Over the last several decades both the experiments and the theory of particles have become increasingly sophisticated. The latest and best experiment (Super-Kamiokande) is in the Kamioka mine in Japan: it has monitored 20,000 tons of water for more than 3 years to see decays of protons; none has been found. Yet the sheer size and precision of this experiment has allowed it to find evidence for neutrino mass by observing oscillations of neutrinos generated in the earth's atmosphere by high energy cosmic rays from outer space. Similar detectors in the past have observed neutrinos from the Sun as well as from Supernova explosions. This workshop was intended to find the next step in this process of experimentation. Should we continue the search for proton decay? The answer from this conference seems to be a definite yes! However, the answer for what sensitivity to achieve seems to be mixed.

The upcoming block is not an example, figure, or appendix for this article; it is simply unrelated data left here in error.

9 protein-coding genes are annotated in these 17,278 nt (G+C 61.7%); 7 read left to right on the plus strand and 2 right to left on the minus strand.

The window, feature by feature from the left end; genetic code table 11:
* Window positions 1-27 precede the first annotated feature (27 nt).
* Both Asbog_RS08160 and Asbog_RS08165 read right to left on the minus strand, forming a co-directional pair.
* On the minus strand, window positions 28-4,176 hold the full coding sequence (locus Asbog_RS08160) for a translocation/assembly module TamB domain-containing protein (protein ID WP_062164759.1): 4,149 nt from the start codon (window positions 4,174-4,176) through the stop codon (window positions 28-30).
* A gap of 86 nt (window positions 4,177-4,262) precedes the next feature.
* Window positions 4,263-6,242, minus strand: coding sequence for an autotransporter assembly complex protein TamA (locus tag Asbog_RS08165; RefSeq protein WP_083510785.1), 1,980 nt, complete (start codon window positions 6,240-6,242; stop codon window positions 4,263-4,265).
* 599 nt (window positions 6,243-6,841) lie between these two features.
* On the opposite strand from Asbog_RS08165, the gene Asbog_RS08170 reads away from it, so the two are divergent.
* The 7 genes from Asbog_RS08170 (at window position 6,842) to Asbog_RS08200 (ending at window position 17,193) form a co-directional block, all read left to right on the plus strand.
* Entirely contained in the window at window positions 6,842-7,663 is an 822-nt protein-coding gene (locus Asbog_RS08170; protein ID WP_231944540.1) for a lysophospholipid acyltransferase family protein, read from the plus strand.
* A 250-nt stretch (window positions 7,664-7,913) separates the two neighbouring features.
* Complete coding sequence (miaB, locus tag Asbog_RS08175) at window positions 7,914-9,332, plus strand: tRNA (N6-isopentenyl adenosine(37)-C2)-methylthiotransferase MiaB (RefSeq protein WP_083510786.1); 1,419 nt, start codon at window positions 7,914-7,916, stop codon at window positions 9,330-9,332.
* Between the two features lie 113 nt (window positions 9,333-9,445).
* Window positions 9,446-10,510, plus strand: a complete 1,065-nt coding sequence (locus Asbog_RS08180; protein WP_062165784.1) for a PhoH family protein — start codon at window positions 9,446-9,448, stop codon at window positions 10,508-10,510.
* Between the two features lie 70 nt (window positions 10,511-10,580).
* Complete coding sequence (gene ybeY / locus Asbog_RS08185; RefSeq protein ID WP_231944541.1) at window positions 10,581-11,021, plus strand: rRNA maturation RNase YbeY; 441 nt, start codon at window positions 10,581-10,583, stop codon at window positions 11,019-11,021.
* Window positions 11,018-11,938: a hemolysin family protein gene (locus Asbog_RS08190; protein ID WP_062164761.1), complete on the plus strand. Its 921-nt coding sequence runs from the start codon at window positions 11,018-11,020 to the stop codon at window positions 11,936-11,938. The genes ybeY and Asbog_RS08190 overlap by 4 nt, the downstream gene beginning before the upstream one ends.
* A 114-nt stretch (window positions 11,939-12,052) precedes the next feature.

Regardless of the exact answer about the type and size of the next detector, this project will be much larger than any of the previous projects. Therefore we need to create a consensus in the international physics community and also explore the likely synergistic impact of such a project on other fields of research such as neutrino physics and astrophysics.

Read More Show Less

Editorial Reviews

Booknews